For home-based healthcare providers, working remotely from laptops and tablets in and out of patient homes has become the standard for serving seriously ill patients and documenting their care. It’s a wonderful thing how modern technology has made it possible for conventional medicine to become more flexible and accessible, especially as the growth in our senior population accelerates.
However, many providers who serve rural communities often experience a variety of technical woes when it comes to trying to chart offline or without internet connectivity. “It is estimated that between 6-12% of Americans still do not have access to a quality broadband network,” according to an article by Brookings. While the conveniences and innovations of today’s tech are optimizing operations everywhere, shouldn’t we have better offline capabilities? In this blog post, we’re looking at the most common shortfalls providers experience with working offline and questions you should ask your software provider to ensure a successful outcome.
Three Common Shortfalls of Working Offline.
- Different User Interface. The first issue that creates frustrations and challenges for clinical staff is that some providers have an entirely different user interface for managing data capture offline. This means clinicians get used to working one way while connected on their laptop, but when they chart offline, everything looks different. This can cause documentation errors due to confusion and can even translate to delayed payments as it takes time to sort out and resolve these issues.
- Manual Data Sync.The next issue is two-fold. In most cases, clinicians have to manually sync their devices when coming back online so that the data pushes back to the cloud, updating the records for all to see. If the system does not prompt the user to do this, they may forget to allow time to pass, thus limiting access to relevant patient information. Additionally, if they accumulate more data by charting in offline mode for an extended period, it creates a bigger upload of information, making the sync take longer. This can impact the clinical team’s nights and weekends if they have to babysit a sync process outside of working hours to ensure the system gets updated. Clunky offline capabilities can seriously impact a clinician’s work/life balance and their job satisfaction.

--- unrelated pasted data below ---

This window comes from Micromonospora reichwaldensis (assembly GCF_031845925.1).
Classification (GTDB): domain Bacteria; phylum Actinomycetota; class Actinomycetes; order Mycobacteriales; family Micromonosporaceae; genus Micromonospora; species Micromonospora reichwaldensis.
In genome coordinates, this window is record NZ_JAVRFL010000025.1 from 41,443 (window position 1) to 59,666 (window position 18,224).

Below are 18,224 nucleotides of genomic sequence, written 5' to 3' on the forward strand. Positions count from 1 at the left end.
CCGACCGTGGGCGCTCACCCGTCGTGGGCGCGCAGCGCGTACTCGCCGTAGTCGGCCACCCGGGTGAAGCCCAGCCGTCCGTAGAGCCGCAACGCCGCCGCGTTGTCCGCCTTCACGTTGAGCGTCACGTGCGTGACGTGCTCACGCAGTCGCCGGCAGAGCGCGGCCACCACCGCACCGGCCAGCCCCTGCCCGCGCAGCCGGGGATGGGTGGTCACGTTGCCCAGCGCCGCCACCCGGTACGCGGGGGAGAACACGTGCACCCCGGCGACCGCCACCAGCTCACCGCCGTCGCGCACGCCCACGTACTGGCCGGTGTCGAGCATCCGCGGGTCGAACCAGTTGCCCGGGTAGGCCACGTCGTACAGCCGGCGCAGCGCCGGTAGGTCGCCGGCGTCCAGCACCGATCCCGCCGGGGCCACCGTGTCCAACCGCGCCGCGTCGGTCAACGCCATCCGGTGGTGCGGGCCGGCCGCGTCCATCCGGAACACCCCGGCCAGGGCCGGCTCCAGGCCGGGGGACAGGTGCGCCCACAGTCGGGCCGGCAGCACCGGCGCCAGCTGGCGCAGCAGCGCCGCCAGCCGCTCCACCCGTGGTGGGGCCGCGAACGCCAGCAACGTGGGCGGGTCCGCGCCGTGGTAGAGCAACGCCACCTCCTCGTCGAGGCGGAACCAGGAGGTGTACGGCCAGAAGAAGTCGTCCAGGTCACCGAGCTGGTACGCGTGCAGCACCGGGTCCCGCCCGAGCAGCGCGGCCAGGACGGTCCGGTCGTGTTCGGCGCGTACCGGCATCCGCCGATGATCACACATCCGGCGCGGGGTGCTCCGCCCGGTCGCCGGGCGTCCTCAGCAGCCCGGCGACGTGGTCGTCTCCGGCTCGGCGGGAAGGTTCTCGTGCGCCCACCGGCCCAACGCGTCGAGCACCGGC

- Data Lost during Sync.The last issue is losing data during a sync process. While most companies have figured out how to do this successfully, it seems to go without fail that there are issues that arise from this process. This can create additional burdens for clinical, administrative, and IT staff as they resolve the issue.
What is the solution?
If your organization has experienced these issues, you know how disruptive they can be. Consider asking software vendors these questions as you evaluate what working offline truly means within their solution.
- Is the user experience the same whether they are working online or offline?
- Is there a prompt for users to sync their data?
- Is the back office notified when there is data to be synced up?
- How long does the sync typically take?
- Has your company ever lost data in a syncing process?
At Curantis Solutions, we provide an end-to-end software solution for hospice and palliative care providers that includes offline capabilities. We prompt the clinician to sync their data, and the process is simple. It allows those working in rural areas the ability to work with ease and not experience any disruption when transitioning between online and offline modes.
See how easy life can be. Schedule a demo!